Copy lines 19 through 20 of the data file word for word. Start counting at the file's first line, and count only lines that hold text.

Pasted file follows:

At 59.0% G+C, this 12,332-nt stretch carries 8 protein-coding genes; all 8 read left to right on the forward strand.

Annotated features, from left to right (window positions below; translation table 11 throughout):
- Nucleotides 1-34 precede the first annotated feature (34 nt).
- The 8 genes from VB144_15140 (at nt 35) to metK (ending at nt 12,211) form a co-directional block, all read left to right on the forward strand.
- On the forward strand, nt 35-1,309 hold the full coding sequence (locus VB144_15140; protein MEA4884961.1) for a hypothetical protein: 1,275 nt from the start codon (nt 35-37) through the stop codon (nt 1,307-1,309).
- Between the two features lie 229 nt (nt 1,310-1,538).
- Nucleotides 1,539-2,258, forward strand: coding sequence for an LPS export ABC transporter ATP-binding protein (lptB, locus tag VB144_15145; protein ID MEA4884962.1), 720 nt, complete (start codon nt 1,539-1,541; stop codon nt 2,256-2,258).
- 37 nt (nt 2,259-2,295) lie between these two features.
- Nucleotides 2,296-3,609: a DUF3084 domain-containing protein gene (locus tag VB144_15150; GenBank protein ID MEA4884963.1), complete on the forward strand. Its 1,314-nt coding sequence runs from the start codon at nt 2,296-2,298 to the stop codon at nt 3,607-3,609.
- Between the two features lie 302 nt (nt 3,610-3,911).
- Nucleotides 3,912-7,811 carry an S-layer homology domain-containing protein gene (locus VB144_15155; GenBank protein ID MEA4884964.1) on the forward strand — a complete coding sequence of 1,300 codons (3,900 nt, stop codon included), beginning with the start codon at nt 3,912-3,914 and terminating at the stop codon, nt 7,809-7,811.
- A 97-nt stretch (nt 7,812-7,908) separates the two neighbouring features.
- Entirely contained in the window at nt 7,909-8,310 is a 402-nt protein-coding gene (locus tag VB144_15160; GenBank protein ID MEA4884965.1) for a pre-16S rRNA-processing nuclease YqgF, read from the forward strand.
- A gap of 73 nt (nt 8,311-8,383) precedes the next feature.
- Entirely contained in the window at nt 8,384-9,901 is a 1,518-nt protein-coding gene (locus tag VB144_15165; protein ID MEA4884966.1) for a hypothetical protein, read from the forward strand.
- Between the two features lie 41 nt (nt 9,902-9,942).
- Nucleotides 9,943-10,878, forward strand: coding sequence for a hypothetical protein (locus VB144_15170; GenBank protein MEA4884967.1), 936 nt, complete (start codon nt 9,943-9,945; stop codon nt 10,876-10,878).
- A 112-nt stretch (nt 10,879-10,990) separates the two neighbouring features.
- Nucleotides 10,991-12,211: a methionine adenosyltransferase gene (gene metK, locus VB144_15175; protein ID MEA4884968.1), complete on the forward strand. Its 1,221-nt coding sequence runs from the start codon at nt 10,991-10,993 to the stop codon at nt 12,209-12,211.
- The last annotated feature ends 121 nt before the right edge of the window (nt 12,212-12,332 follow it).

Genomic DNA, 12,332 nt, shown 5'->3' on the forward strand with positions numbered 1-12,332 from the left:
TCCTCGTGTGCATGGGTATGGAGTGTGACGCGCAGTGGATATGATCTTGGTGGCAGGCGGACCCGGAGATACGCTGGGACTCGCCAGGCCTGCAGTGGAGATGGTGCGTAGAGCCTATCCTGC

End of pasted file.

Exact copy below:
- Nucleotides 10,991-12,211: a methionine adenosyltransferase gene (gene metK, locus VB144_15175; protein ID MEA4884968.1), complete on the forward strand. Its 1,221-nt coding sequence runs from the start codon at nt 10,991-10,993 to the stop codon at nt 12,209-12,211.
- The last annotated feature ends 121 nt before the right edge of the window (nt 12,212-12,332 follow it).